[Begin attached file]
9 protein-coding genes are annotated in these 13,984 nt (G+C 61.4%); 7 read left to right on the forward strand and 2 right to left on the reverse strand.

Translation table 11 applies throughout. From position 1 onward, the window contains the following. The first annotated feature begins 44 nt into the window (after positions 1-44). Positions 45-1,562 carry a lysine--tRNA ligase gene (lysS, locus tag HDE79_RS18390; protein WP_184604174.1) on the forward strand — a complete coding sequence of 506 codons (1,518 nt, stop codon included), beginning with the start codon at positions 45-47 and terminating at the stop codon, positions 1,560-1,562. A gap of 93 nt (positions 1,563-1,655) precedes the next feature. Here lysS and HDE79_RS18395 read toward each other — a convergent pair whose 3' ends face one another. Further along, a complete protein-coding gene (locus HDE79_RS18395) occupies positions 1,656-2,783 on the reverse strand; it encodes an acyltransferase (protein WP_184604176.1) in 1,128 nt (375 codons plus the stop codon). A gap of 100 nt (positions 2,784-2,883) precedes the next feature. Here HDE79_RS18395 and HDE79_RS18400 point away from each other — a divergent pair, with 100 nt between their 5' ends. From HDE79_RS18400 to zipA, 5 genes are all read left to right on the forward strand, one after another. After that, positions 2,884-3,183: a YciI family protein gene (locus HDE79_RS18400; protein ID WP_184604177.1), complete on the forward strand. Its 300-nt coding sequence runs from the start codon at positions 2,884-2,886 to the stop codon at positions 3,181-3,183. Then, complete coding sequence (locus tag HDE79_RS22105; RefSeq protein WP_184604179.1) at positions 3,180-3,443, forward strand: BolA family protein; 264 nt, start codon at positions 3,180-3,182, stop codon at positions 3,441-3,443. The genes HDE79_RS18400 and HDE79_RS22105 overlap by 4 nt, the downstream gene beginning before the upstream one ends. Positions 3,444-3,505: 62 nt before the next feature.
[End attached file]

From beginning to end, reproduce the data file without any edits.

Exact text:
9 protein-coding genes are annotated in these 13,984 nt (G+C 61.4%); 7 read left to right on the forward strand and 2 right to left on the reverse strand.

Translation table 11 applies throughout. From position 1 onward, the window contains the following. The first annotated feature begins 44 nt into the window (after positions 1-44). Positions 45-1,562 carry a lysine--tRNA ligase gene (lysS, locus tag HDE79_RS18390; protein WP_184604174.1) on the forward strand — a complete coding sequence of 506 codons (1,518 nt, stop codon included), beginning with the start codon at positions 45-47 and terminating at the stop codon, positions 1,560-1,562. A gap of 93 nt (positions 1,563-1,655) precedes the next feature. Here lysS and HDE79_RS18395 read toward each other — a convergent pair whose 3' ends face one another. Further along, a complete protein-coding gene (locus HDE79_RS18395) occupies positions 1,656-2,783 on the reverse strand; it encodes an acyltransferase (protein WP_184604176.1) in 1,128 nt (375 codons plus the stop codon). A gap of 100 nt (positions 2,784-2,883) precedes the next feature. Here HDE79_RS18395 and HDE79_RS18400 point away from each other — a divergent pair, with 100 nt between their 5' ends. From HDE79_RS18400 to zipA, 5 genes are all read left to right on the forward strand, one after another. After that, positions 2,884-3,183: a YciI family protein gene (locus HDE79_RS18400; protein ID WP_184604177.1), complete on the forward strand. Its 300-nt coding sequence runs from the start codon at positions 2,884-2,886 to the stop codon at positions 3,181-3,183. Then, complete coding sequence (locus tag HDE79_RS22105; RefSeq protein WP_184604179.1) at positions 3,180-3,443, forward strand: BolA family protein; 264 nt, start codon at positions 3,180-3,182, stop codon at positions 3,441-3,443. The genes HDE79_RS18400 and HDE79_RS22105 overlap by 4 nt, the downstream gene beginning before the upstream one ends. Positions 3,444-3,505: 62 nt before the next feature.